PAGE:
The New York Times' Jodi Kantor writes Obama, who has long thought about crafting his place in American history, now faces what "may be the climactic challenge of his political career" - a second chance to deliver on his promises. Kantor adds this promise may prove difficult without a healthy economy or willing Republican partners.


    Cardinal Timothy Dolan, who leads the Roman Catholic Archdiocese of New York, has congratulated the president. In a statement, he added: "We pray that you will exercise your office to pursue the common good." The Catholic Church is in a dispute with Mr Obama over part of his healthcare law.


    Time Magazine's Michael Scherer has written a report revealing some of the secrets behind Obama's data mining team, like the process of targeting TV ads and creating models of swing-state voters that could be used to increase the effectiveness of door knocks.


    Kitemaker Jagmohan Kanojia showed off this creation in India this morning - a handmade kite with pictures of Barack Obama and the American flag.

    A man in India hold up a kite with pictures of Obama pasted on it

    The Washington Post is reporting that election results in Florida, a state that is reportedly still sorting through some 18,000 absentee ballots, are due this afternoon. The outcome of the ballots in Florida will not change the re-election of Obama.

    Darcy Ogada in Thika, Kenya

    writes: As a dual American/Kenya citizen living in Kenya, I couldn't be more proud of my roots. Obama's victory has been widely celebrated here and his victory transcends the tribal issue that is so prevalent in Kenyan politics. People I spoke to in the supermarket this morning were remarking on how much more advanced the US political system is from Kenya's.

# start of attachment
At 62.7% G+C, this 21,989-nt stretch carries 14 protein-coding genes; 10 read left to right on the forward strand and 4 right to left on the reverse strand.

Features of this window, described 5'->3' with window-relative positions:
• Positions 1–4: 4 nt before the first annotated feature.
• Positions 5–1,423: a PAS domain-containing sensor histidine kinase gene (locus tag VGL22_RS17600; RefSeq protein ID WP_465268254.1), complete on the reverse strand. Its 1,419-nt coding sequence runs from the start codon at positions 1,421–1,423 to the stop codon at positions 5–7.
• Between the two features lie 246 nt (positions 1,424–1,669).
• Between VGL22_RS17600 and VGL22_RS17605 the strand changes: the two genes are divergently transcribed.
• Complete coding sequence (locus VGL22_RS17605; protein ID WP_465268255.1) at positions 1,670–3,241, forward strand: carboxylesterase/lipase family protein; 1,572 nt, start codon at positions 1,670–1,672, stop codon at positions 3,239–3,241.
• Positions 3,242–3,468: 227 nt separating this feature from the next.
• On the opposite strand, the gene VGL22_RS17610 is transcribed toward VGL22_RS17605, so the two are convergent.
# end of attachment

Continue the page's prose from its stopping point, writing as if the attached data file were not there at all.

Rodrigo Campos and Steven C Johnson, writing for Reuters, say though many in the US may be celebrating a win for Obama, "US investors will hit trading floors this morning with the same president and the same problems in gridlocked Washington".


    Mark Knoller, CBS News White House correspondent, tweets: There were at least 24 other candidates running for pres. Libertarian Gary Johnson drew over a million votes: 1,145,862 to be precise.


    Fox News contributor Dick Morris has said that unless the Republican party can appeal to some of the key Democratic constituencies, they won't be able to win again. Expect more on this subject in the hours and days ahead.

    The Economist's Democracy in America blog

    writes: "Barack Obama has just won re-election, but America remains a country bitterly divided, as it has been for well over a decade."

    1031 EST:

    Referring to the decision in several states last night to legalise marijuana and gay marriage, Business Insider's Henry Blodget says "what seemed like common-sense liberties to me apparently seemed like appalling, debauched last-days-of-the-Roman-empire concepts to a majority of people in my country".


    CNN's David Rothkopf warns the president will likely not have more than a few hours to rejoice before he has to address some crucially important questions: "How can the United States create jobs more quickly? How can Iran be stopped from gaining nuclear weapons? How can we contain the threat of spreading unrest in the Middle East?"

    Mike Gowen in North Carolina

    tweets: President Obama says the best is yet to come. I hope so. If we've already seen his best our country is in serious trouble. #election2012